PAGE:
Today is World Elder Abuse Awareness Day but we should remain alert to the physical, emotional and financial exploitation and neglect of the aged every day of the year.
According to the Journal of the American Society on Aging, it is estimated that 1 in 10 elderly (60 and over) are the victims of such abuse worldwide every year, however, these are only the reported cases. One study estimates that only 1 in 14 cases of abuse are reported to authorities.

So, who are the abusers? They are both women and men and in nearly 60% of abuse and neglect incidents, the perpetrator is a family member. Two thirds of perpetrators are adult children or spouses. Most vulnerable to abuse are those who are socially isolated or mentally impaired with dementia or Alzheimer’s.

We can help reduce the numbers of cases by watching for warning signs. If you suspect someone of being physically abused, look for bruises, pressure marks, broken bones, abrasions and burns. Emotional abuse can manifest in an unexplained withdrawal from activities, depression, change of alertness, strained and tense relationships or frequent arguments between the victim and his/her caregiver. Signs that someone is being neglected include bedsores, poor hygiene, unattended medical needs and weight loss.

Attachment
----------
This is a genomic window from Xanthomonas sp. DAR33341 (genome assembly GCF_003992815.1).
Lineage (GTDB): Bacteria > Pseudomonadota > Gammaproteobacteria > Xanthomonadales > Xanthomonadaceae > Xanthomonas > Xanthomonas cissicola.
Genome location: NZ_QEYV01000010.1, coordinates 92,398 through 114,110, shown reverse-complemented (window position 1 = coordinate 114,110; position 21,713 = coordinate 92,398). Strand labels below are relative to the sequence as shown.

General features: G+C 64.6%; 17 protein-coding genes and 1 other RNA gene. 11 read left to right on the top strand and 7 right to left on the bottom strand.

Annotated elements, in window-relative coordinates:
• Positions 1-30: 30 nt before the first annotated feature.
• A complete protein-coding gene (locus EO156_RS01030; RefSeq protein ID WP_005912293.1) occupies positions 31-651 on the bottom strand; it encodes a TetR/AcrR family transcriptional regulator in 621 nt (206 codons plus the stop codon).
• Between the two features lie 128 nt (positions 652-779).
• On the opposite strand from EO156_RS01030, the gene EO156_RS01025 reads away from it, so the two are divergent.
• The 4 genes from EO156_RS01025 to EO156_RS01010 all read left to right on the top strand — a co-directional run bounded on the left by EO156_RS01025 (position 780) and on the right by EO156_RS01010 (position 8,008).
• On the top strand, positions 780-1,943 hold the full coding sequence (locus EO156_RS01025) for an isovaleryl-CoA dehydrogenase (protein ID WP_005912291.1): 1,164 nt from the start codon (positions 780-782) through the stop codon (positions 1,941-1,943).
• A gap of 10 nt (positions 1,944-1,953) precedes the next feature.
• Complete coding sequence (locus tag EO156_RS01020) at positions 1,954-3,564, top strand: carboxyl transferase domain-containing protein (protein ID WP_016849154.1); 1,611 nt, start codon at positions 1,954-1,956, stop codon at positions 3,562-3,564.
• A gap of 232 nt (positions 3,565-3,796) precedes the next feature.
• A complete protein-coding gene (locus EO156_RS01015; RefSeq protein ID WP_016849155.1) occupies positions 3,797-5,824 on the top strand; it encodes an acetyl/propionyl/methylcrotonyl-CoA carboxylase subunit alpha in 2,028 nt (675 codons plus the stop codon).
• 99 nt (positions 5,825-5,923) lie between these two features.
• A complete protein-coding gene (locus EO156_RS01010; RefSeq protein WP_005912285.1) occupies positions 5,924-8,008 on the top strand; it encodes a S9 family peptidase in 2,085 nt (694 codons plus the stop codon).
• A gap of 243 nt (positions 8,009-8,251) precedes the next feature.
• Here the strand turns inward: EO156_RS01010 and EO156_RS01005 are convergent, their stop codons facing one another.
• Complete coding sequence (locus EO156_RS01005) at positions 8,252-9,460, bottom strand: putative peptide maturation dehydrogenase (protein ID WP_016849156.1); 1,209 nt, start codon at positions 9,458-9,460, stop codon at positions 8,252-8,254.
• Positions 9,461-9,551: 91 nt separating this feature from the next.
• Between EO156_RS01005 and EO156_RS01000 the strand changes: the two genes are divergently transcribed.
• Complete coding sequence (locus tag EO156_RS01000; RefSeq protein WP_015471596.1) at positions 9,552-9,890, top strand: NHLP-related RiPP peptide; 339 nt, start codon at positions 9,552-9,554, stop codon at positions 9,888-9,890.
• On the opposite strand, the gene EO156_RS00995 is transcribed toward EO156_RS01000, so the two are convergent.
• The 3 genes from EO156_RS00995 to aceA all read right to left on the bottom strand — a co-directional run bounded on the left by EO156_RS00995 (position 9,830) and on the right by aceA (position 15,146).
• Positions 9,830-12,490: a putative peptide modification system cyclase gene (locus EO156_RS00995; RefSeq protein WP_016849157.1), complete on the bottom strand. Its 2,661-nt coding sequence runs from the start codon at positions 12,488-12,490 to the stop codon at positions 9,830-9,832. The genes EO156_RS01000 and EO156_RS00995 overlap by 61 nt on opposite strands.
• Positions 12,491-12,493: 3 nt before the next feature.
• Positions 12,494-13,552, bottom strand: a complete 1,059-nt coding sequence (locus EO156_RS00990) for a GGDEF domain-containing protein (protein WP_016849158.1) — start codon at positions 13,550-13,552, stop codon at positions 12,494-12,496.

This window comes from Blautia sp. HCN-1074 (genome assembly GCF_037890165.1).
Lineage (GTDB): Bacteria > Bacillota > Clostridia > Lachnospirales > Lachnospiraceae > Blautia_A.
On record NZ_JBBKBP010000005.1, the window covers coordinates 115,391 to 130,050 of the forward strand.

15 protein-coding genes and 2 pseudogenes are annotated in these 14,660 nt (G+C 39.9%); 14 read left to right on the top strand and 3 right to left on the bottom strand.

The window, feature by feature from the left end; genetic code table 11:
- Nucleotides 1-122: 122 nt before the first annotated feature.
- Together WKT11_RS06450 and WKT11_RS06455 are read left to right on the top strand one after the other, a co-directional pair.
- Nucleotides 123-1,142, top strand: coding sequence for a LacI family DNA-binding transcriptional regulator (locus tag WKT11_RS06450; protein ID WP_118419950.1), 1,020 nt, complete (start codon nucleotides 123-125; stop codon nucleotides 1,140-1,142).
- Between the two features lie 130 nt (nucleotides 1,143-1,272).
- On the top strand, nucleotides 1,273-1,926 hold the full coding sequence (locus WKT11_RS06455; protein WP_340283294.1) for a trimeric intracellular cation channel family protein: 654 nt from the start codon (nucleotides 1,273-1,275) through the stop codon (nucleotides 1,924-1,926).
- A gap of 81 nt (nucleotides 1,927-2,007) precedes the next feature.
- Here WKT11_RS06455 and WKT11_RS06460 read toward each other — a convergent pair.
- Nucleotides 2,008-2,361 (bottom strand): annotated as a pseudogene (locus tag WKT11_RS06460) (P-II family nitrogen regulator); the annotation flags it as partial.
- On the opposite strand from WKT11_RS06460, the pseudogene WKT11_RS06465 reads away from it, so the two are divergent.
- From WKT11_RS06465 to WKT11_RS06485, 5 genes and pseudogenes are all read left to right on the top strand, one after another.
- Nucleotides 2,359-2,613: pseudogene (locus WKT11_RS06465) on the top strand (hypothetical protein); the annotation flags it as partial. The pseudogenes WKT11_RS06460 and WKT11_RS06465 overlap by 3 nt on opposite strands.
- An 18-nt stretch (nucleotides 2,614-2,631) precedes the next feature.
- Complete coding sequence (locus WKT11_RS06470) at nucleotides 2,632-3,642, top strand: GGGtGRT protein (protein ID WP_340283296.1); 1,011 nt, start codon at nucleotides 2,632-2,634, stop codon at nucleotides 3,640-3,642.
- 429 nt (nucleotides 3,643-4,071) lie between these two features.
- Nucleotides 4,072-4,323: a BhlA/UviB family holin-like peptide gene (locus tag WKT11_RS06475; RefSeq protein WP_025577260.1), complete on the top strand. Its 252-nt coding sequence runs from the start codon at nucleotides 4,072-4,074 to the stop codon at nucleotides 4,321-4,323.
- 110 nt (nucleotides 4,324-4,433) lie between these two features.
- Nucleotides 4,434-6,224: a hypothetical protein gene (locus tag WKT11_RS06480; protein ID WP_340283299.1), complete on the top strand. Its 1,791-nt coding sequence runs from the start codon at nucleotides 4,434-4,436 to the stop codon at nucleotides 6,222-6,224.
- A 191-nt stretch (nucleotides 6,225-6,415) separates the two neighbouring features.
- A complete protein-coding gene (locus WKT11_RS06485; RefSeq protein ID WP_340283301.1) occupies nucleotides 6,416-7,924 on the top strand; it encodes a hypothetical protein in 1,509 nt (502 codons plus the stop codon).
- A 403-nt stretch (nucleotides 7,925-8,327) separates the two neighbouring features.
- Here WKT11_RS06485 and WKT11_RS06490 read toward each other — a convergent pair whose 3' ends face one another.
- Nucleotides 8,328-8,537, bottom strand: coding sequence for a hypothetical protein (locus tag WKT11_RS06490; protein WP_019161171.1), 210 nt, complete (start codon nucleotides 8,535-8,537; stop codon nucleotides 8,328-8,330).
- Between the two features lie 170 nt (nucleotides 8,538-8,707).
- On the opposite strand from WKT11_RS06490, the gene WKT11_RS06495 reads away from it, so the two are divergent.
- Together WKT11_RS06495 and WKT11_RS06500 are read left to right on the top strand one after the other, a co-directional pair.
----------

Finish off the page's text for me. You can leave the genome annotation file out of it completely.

An estimated 37% of seniors lose money to scams and financial exploitation over any given five-year period, according to a survey by True Link Financial. In addition, a study by Allianz’s Safeguarding Our Seniors estimated the average loss to victims at $36,000, considered a “major financial loss” or “financial ruin” by nearly half of caregiver respondents. Unfortunately, such losses often aren’t reported when discovered and they’re rarely recovered. Some signs an elderly loved one is being financially exploited include:

• Reluctance to discuss financial matters
• Abrupt or unexplained changes to wills, trusts, powers of attorney or beneficiaries
• Unusual or unexplained withdrawals, transfers, debits or changes in financial habits
• Frequent password or username resets
• Unpaid bills or mail piling up
• New friends or sweethearts, or withdrawal from existing relationships
• Fearful, distressed, submissive or confused behavior
• Changes in appearance or personal hygiene

For more information on elder abuse, visit the Resources page on my website at or contact me at I’m never too busy to help.

About the Author

Gravitar for spainter

Response to ""

Leave a Reply

Your email address will not be published. Required fields are marked *